Ogden semiotic triangle.png
157px-coding-cycle.png

To be concise, information is the encoded while knowledge is the decoded, as shown on the right above. To be more precise, information may well be represented by the lefthand side of the triangle and the sphere above (between the encoder and the encoded, and between the encoded and the decoder) while knowledge by the righthand side (between the encoder and decoded, and between the decoded and the decoder).

Whence do you learn or obtain knowledge? Information sounds the simplest answer of the widest coverage. Knowledge and wisdom are enfolded, implied or dipped deep in information, waiting to be unfolded, discovered or distilled. As such, information is everything; there is nothing outside information but for material and energy. That is, no search for knowledge and wisdom without information experiences accumulate as raw data and entropy.

Popper's World 3 (c. 1977) may well be regarded as the world of information that is self-organizing or growing in autonomy, where he expects to find more and more of "objective knowledge without the knowing subject." He contrasts it with the physical, objective World 1 and the metaphysical, mental, subjective World 2 (1972).

Is science knowledge management and vice versa? Science cannot be confined to the original sense of knowledge but extended to knowledge management. So knowledge management as science sounds redundant. Such is not the case with management of information search and research as works on raw data.

Admittedly, the accumulation of information as raw data by way of experiments and observations occupies most of science, waiting to be evaluated hopefully as truth or knowledge. This is highly analogous to that by way of common experiences and observations. So we are always centering around information given as raw data in search of knowledge and wisdom, which are hardly distinct in Greek, if not Western, tradition. Information is everybody's business indeed to benefit from highly implicit, hidden knowledge and wisdom.

We are supposed to have some implicit knowledge or idea in mind on a certain situation or state of affairs prior to informing or expressing our experience explicit enough to impress others. As such, information is just an explicit surrogate or hard evidence of some soft, implicit knowledge. In the widest sense, however, information may matter only next to material and energy!

Knowing often entails informing and sharing of it. Or, informing always presupposes knowing. Being informed entails being known more or less of something informed. Thus informing makes far more sense of moving and sharing than knowing. Or, informing is explicit forming (hence, in-forming, expressing, coding, or organizing) in addition to moving and sharing of implicit knowing.

It may be that information is what is either encoded from, or to be decoded into, knowledge, which in turn is what is either to be encoded into, or decoded from, information. Simply, information is encoded or encoding of knowledge, which in turn is decoded or decoding of information. Information is a metaphor for whatever is encoded, and knowledge for whatever is decoded, whether out of signs or designs, simply speaking.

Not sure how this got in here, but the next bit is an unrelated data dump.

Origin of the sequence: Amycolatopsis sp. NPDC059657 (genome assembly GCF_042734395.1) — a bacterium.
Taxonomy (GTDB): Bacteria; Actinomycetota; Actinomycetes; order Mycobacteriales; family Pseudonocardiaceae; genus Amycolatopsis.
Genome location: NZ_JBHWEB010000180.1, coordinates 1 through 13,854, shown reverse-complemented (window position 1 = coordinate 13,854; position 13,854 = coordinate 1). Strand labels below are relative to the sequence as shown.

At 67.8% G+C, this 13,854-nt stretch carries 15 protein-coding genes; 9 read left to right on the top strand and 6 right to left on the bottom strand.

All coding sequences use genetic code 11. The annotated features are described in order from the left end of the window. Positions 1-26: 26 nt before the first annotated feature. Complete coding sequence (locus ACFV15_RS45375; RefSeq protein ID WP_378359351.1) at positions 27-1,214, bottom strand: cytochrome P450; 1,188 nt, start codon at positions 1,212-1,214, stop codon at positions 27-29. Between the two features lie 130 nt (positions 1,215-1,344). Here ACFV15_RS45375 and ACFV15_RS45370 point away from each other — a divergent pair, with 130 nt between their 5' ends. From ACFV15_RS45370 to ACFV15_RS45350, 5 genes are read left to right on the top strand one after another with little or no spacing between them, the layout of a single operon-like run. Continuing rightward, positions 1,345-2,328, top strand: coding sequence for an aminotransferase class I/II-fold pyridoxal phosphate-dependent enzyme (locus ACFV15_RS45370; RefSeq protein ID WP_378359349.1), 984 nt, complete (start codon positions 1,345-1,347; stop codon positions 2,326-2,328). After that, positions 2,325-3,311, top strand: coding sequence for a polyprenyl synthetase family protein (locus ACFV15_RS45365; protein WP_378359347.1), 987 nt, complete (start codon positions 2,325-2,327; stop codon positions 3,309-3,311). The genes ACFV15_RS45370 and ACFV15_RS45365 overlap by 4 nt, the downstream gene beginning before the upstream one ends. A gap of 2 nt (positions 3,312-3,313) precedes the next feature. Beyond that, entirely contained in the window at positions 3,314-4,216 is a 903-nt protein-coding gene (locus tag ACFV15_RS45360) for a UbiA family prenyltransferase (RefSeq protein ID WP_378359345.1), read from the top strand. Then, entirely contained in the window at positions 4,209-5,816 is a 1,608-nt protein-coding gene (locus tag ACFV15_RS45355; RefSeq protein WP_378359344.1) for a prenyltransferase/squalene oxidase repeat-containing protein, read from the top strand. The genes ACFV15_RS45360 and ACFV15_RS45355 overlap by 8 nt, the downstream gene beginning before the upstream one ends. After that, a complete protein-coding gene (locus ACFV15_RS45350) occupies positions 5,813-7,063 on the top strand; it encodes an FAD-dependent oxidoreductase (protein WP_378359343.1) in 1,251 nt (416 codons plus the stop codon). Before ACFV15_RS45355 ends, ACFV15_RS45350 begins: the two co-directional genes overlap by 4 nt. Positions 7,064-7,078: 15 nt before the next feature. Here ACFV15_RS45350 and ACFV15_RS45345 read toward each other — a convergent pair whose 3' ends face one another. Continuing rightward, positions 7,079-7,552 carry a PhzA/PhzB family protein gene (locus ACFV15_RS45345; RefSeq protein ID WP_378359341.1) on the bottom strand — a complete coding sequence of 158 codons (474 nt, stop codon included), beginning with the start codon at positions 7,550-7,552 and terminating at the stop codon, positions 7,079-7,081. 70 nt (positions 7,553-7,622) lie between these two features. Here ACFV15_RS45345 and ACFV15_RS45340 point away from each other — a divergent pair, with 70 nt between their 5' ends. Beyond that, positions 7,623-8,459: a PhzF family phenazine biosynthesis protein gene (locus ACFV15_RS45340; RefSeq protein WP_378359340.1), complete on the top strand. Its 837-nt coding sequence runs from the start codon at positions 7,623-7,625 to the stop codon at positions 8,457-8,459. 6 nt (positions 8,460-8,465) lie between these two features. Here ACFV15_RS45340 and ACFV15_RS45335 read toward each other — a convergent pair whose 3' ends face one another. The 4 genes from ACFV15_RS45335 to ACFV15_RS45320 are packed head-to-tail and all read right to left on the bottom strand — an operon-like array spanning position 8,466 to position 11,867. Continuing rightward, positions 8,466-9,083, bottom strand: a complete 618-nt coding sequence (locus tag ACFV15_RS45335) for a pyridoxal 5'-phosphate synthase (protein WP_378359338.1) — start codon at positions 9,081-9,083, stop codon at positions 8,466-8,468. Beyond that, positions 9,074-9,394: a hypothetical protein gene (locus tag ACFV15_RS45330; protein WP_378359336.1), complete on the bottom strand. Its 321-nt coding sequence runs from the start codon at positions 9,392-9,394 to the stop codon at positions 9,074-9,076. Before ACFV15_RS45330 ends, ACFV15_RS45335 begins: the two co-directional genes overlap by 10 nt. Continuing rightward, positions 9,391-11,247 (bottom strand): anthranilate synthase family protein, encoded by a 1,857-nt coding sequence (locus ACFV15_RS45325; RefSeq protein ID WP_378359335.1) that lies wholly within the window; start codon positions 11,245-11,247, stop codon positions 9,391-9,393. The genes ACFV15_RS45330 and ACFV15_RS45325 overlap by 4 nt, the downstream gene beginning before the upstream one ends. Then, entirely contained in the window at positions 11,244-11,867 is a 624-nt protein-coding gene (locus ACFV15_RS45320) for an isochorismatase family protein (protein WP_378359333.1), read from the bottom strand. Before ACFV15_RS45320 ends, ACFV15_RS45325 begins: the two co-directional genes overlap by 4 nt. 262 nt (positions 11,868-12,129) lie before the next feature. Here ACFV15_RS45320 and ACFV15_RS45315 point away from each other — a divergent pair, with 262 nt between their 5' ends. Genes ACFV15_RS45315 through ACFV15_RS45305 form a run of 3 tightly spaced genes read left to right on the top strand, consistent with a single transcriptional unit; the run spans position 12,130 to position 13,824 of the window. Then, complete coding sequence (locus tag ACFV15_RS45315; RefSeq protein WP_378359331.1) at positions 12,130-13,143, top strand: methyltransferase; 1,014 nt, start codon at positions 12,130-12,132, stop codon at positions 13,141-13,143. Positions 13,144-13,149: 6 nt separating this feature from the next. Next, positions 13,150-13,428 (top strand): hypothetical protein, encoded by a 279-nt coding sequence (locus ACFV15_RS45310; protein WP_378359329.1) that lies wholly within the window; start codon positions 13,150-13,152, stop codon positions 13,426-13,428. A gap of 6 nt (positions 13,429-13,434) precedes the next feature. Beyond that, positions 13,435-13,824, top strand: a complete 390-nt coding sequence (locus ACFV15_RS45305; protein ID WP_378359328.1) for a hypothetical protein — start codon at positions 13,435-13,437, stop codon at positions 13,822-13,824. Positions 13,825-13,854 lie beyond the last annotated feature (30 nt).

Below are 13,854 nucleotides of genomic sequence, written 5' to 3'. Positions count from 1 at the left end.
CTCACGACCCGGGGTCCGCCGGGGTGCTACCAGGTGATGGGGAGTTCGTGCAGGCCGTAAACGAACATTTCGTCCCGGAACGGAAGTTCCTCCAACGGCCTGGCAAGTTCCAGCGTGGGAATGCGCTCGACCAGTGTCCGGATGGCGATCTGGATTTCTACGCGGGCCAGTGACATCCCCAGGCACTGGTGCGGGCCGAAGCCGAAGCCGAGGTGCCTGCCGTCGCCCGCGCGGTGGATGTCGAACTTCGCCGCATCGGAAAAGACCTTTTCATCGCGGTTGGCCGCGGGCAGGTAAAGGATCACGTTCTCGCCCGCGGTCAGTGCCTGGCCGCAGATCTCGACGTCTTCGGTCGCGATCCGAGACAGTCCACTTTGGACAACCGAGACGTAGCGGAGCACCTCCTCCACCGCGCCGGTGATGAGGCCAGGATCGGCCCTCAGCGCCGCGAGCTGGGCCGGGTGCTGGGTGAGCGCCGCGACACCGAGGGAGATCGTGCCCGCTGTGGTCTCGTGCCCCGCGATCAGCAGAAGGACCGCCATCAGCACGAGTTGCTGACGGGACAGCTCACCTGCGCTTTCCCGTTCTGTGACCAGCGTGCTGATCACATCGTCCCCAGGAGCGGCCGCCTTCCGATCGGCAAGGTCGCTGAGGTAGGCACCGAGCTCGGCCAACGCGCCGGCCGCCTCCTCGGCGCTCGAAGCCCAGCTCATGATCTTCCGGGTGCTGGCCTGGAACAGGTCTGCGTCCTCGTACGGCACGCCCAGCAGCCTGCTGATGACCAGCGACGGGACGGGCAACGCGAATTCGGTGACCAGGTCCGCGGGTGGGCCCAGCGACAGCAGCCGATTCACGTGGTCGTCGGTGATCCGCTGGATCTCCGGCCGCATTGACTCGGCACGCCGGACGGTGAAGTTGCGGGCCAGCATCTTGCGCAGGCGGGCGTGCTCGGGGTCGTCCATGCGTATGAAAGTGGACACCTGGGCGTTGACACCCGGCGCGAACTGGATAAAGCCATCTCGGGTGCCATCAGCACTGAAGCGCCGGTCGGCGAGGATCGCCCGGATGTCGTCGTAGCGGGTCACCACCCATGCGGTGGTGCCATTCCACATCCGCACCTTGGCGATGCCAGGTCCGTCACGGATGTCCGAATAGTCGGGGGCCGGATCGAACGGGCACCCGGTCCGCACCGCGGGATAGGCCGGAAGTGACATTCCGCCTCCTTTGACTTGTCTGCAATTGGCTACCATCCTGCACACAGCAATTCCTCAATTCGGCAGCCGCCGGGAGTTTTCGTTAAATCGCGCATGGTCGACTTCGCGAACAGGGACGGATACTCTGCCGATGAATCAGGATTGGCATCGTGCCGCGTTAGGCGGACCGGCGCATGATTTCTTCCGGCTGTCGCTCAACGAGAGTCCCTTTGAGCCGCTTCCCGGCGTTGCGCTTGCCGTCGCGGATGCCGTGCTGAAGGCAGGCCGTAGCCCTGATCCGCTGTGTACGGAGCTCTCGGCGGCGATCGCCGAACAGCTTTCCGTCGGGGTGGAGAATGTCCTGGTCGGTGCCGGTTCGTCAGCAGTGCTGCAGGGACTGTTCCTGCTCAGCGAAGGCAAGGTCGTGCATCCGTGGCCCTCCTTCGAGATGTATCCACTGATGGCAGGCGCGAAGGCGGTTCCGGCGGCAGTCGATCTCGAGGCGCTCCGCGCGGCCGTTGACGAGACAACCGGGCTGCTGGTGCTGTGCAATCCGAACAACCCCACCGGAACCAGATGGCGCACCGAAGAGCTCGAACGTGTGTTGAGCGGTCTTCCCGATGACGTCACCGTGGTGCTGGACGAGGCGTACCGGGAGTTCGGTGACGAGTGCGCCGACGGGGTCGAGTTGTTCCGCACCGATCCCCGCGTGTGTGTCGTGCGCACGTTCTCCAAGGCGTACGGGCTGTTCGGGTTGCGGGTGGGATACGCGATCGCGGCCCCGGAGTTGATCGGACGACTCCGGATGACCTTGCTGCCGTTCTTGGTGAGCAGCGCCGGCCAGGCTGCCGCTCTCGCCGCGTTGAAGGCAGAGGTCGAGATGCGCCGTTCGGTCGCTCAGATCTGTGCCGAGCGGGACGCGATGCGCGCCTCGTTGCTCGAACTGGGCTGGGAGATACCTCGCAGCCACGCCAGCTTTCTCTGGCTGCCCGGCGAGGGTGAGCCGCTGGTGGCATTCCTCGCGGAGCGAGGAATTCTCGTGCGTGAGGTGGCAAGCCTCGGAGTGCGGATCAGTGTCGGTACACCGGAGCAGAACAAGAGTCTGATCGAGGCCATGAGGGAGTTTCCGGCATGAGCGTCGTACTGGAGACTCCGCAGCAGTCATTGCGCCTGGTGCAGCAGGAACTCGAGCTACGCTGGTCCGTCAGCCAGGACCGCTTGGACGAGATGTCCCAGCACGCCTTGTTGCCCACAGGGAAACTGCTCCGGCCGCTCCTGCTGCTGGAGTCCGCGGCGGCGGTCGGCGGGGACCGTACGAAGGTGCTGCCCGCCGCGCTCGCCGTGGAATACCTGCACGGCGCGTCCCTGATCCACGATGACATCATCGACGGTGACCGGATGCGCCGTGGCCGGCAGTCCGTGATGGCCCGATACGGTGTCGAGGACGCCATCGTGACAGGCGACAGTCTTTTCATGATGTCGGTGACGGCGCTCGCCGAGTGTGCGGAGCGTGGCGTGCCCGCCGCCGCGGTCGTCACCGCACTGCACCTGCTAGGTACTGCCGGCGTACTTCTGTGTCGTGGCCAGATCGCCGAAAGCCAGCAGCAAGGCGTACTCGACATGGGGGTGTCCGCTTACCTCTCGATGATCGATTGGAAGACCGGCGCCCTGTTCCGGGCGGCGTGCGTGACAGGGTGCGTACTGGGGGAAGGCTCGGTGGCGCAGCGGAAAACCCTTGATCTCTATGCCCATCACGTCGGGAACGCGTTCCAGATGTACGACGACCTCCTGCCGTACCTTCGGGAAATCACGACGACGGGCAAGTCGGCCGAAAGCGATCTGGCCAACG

It may be scientifically unwarrantable to define knowledge as "organized information" or as something higher and better than information, which easily gives way to the misleading hierarchy of w: DIKW so that tall and digitall librarians favoring "knowledge management" could degrade information science and information management at odds.

Almost two decades earlier than Cleveland (1982, 1985), Manfred Kochen (1965, etc.) emphasized knowledge to be synthesized from scattered sources of information, which themselves imply some knowledge organized one way or another. He was emphasizing synthesis as well as, if not over, analysis of knowledge, perhaps in response to overriding analytic philosophy. Along this perspective, w: Don R. Swanson (1986) and w: Susan Dumais, et al. (1990) argued for w: literature-based discovery and w: latent semantic analysis, respectively.

Either analysis or synthesis of knowledge is, so to speak, the second-order knowledge derived and reorganized from the source knowledge already given organized by way of information or encoding. That is, the growth or evolution at different levels from knowledge to knowledge, rather than from information to knowledge so as to make a category mistake, to be precise.


Notes[edit]

  1. I joined with several colleagues in convening a worldwide group of reflective practitioners and practice-minded scholars to "rethink international governance." On the assumption that, sooner or later, an end to the cold war would require fundamentally new kinds of international cooperation, we called this an experiment in "postwar planning without having the war first." One outcome of this project was a book titled Birth of a New World (Jessey-Bass, 1993). -- From Cleveland, Harlan (2002). Nobody in Charge: Essays on the Future of Leadership. Jossey-Bass. [^] (p. xxix)
  2. Cleveland, Harlan (2002). Nobody in Charge: Essays on the Future of Leadership. Jossey-Bass. [^] (p. xxix)
  3. Robert J. Grover, Roger C. Greer, John Agada (2010). Assessing Information Needs: Managing Transformative Library Services. ABC-CLIO. (Definitions, pp. 21-23)
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Ogden & Richards (1923) said, "All experience ... is either enjoyed or interpreted ... or both, and very little of it escapes some degree of interpretation."

H. G. Wells (1938) said, "The human individual is born now to live in a society for which his fundamental instincts are altogether inadequate."